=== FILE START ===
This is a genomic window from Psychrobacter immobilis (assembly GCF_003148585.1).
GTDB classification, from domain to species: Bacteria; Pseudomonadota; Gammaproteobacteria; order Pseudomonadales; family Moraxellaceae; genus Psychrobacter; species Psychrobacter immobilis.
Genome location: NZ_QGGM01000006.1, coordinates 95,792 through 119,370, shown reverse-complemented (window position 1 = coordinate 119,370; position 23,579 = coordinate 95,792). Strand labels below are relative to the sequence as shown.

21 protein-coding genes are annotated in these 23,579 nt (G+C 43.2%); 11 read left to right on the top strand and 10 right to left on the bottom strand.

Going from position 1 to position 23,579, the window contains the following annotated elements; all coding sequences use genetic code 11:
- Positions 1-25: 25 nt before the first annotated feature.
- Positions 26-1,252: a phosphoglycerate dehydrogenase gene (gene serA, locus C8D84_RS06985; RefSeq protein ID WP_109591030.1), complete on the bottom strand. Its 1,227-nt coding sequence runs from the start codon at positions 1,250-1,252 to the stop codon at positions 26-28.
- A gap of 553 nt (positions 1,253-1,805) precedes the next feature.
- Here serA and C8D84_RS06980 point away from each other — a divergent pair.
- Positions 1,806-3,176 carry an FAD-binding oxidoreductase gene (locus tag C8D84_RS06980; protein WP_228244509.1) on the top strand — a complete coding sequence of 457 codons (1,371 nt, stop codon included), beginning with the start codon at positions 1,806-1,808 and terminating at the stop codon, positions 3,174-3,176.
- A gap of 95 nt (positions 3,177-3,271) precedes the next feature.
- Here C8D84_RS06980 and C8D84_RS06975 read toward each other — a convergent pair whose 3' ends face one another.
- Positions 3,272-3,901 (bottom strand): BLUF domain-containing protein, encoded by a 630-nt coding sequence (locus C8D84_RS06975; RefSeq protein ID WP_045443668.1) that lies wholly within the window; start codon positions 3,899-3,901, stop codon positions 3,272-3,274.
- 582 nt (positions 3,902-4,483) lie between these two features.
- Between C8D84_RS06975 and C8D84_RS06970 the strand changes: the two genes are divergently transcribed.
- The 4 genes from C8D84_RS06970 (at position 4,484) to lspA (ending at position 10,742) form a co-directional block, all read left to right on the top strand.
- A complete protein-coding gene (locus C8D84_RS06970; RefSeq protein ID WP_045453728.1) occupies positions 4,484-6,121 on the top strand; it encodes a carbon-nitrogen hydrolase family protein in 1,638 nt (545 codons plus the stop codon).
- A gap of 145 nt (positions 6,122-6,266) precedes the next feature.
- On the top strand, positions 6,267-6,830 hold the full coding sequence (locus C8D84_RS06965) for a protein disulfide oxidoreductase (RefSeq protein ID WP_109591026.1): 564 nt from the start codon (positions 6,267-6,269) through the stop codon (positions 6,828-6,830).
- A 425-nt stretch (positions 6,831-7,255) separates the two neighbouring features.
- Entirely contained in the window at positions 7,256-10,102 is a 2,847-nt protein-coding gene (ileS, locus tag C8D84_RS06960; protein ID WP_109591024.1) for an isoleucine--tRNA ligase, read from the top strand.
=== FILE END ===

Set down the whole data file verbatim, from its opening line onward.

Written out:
This is a genomic window from Psychrobacter immobilis (assembly GCF_003148585.1).
GTDB classification, from domain to species: Bacteria; Pseudomonadota; Gammaproteobacteria; order Pseudomonadales; family Moraxellaceae; genus Psychrobacter; species Psychrobacter immobilis.
Genome location: NZ_QGGM01000006.1, coordinates 95,792 through 119,370, shown reverse-complemented (window position 1 = coordinate 119,370; position 23,579 = coordinate 95,792). Strand labels below are relative to the sequence as shown.

21 protein-coding genes are annotated in these 23,579 nt (G+C 43.2%); 11 read left to right on the top strand and 10 right to left on the bottom strand.

Going from position 1 to position 23,579, the window contains the following annotated elements; all coding sequences use genetic code 11:
- Positions 1-25: 25 nt before the first annotated feature.
- Positions 26-1,252: a phosphoglycerate dehydrogenase gene (gene serA, locus C8D84_RS06985; RefSeq protein ID WP_109591030.1), complete on the bottom strand. Its 1,227-nt coding sequence runs from the start codon at positions 1,250-1,252 to the stop codon at positions 26-28.
- A gap of 553 nt (positions 1,253-1,805) precedes the next feature.
- Here serA and C8D84_RS06980 point away from each other — a divergent pair.
- Positions 1,806-3,176 carry an FAD-binding oxidoreductase gene (locus tag C8D84_RS06980; protein WP_228244509.1) on the top strand — a complete coding sequence of 457 codons (1,371 nt, stop codon included), beginning with the start codon at positions 1,806-1,808 and terminating at the stop codon, positions 3,174-3,176.
- A gap of 95 nt (positions 3,177-3,271) precedes the next feature.
- Here C8D84_RS06980 and C8D84_RS06975 read toward each other — a convergent pair whose 3' ends face one another.
- Positions 3,272-3,901 (bottom strand): BLUF domain-containing protein, encoded by a 630-nt coding sequence (locus C8D84_RS06975; RefSeq protein ID WP_045443668.1) that lies wholly within the window; start codon positions 3,899-3,901, stop codon positions 3,272-3,274.
- 582 nt (positions 3,902-4,483) lie between these two features.
- Between C8D84_RS06975 and C8D84_RS06970 the strand changes: the two genes are divergently transcribed.
- The 4 genes from C8D84_RS06970 (at position 4,484) to lspA (ending at position 10,742) form a co-directional block, all read left to right on the top strand.
- A complete protein-coding gene (locus C8D84_RS06970; RefSeq protein ID WP_045453728.1) occupies positions 4,484-6,121 on the top strand; it encodes a carbon-nitrogen hydrolase family protein in 1,638 nt (545 codons plus the stop codon).
- A gap of 145 nt (positions 6,122-6,266) precedes the next feature.
- On the top strand, positions 6,267-6,830 hold the full coding sequence (locus C8D84_RS06965) for a protein disulfide oxidoreductase (RefSeq protein ID WP_109591026.1): 564 nt from the start codon (positions 6,267-6,269) through the stop codon (positions 6,828-6,830).
- A 425-nt stretch (positions 6,831-7,255) separates the two neighbouring features.
- Entirely contained in the window at positions 7,256-10,102 is a 2,847-nt protein-coding gene (ileS, locus tag C8D84_RS06960; protein ID WP_109591024.1) for an isoleucine--tRNA ligase, read from the top strand.